Russian national park to bridge US-Russia divide
Russia on Thursday decreed a national park in its remote Far Eastern Chukotka region, paving the way for a joint US-Russian nature reserve spanning the Bering Strait, an idea first proposed by the last Soviet leader Mikhail Gorbachev.
Prime Minister Dmitry Medvedev signed the decree to create the new national park called Beringia, Russia's World Wildlife Fund said. The park will eventually be part of the first US-Russian nature reserve spanning the Bering Strait area, it said.
The 86-kilometre-wide strait separates Russia and Alaska but an earlier land bridge is believed to have once served as one of the earliest migration routes between the two continents.
The plan to create a US-Russian national park originally came from Gorbachev, WWF Arctic expert Mikhail Stishov told AFP.
Gorbachev was the Soviet Union's last leader, presiding over the breakup of an empire, abandoned Cold War rhetoric and sought to promote cooperation with the United States.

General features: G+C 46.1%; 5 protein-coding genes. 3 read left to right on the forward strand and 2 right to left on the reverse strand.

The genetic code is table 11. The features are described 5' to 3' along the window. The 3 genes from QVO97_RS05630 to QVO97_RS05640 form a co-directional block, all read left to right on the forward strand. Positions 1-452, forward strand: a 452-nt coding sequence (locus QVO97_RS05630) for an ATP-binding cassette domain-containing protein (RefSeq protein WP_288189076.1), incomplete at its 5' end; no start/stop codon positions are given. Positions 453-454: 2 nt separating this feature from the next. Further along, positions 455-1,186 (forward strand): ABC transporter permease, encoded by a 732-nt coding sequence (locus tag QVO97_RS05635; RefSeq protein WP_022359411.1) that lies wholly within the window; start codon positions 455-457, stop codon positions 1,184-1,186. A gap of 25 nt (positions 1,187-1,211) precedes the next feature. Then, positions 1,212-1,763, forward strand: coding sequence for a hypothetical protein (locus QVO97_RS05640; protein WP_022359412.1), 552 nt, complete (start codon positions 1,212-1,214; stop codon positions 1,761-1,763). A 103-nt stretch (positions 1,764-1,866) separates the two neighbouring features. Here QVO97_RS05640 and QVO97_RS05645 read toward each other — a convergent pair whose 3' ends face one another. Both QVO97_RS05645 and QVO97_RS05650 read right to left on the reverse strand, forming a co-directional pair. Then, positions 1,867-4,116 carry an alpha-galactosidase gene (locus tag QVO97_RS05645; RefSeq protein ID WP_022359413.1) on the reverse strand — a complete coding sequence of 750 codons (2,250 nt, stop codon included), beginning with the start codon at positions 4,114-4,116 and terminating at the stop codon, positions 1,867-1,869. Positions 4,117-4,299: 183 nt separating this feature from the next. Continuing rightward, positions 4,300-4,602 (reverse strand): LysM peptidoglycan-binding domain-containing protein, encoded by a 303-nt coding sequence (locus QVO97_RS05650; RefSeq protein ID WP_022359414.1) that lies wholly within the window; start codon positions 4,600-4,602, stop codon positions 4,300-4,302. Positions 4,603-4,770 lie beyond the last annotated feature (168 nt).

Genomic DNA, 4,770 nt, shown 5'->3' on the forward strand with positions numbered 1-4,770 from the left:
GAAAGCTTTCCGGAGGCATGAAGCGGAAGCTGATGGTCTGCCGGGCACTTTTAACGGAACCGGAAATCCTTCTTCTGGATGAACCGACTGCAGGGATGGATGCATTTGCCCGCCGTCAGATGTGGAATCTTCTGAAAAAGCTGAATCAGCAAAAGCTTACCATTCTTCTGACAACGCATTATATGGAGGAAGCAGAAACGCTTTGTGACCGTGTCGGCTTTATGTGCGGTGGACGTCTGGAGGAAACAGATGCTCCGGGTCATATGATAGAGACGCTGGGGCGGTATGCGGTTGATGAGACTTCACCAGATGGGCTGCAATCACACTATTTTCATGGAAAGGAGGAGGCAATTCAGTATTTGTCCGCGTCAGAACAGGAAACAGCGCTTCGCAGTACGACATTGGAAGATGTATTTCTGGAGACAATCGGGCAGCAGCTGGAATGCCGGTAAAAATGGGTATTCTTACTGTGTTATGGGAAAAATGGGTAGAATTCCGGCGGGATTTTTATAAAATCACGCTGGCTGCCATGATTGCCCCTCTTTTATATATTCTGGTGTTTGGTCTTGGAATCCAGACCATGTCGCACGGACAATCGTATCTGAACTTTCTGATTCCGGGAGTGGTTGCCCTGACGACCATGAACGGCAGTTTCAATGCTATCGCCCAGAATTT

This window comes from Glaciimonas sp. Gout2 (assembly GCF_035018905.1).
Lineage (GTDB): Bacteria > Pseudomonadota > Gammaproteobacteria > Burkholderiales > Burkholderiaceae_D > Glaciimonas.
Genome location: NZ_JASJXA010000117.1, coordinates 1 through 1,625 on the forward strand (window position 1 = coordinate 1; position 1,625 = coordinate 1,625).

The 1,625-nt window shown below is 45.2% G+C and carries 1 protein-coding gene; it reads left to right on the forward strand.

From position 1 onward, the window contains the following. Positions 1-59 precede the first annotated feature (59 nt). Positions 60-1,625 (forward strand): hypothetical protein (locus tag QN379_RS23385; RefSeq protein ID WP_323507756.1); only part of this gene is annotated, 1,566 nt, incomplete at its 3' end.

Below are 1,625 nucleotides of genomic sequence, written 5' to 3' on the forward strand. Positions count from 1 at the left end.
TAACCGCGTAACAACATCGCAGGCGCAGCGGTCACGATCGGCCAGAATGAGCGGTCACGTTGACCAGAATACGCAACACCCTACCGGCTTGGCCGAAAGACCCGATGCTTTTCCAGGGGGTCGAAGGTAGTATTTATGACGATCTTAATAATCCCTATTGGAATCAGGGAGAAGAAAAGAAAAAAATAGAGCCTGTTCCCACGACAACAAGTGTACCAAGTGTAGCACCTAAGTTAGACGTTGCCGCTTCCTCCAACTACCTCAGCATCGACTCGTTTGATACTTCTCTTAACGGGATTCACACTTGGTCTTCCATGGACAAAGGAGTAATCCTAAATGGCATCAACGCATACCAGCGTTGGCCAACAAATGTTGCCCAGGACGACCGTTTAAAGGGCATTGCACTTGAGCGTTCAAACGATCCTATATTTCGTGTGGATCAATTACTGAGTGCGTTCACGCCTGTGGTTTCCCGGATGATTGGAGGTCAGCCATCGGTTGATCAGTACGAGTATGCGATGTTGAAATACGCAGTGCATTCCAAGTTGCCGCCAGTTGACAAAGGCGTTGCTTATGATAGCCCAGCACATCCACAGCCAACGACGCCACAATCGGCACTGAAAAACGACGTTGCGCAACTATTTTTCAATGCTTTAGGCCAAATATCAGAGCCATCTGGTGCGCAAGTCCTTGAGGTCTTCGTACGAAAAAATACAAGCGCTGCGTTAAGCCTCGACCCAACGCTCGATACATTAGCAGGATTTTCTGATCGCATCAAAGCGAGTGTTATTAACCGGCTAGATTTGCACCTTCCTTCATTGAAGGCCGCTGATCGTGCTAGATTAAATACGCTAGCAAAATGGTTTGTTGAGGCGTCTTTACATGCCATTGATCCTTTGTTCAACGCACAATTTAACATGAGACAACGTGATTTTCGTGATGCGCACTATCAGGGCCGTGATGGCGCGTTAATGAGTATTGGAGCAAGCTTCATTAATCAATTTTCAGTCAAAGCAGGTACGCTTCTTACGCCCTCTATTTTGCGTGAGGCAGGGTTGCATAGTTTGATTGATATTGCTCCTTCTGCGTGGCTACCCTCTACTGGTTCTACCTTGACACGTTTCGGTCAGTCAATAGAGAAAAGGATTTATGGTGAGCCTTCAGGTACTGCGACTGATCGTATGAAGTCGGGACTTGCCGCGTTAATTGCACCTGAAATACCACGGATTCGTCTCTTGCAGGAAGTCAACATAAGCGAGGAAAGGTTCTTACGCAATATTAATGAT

On the US side, the Bering Land Bridge national reserve in Alaska, one of America's most remote protected areas, has existed since the 1970s.
The bilateral park project has taken this long because Chukotka needed to upgrade an existing nature reserve to national park status.
By the time Russian Foreign Minister Sergei Lavrov and US Secretary of State Hillary Clinton shook hands last September and agreed to "bridge" the parklands on either side of the Bering Strait, relations were at one of their lowest points since the Gorbachev years.
But for the migrating polar bears, huge bird colonies and walruses of the Bering strait, political issues are not a priority, Stishov said.
"We just wanted the national park," he said.
Linking the two parks will facilitate conservation, preserve ties between indigenous peoples and allow tighter cooperation on environmental monitoring, according to the US-Russia agreement signed in September.
Russia's Beringia national park will directly touch the US border, although it does not include some of Russia's marine waters in the strait nor the small Ratmanov island, which is a base for a Russian border control station.
Chukotka, where billionaire Chelsea football club owner Roman Abramovich served as governor from 2000-2008, is a vast, sparsely inhabited region bordered by the Arctic and the Pacific. The new national park will only be accessible via air or sea.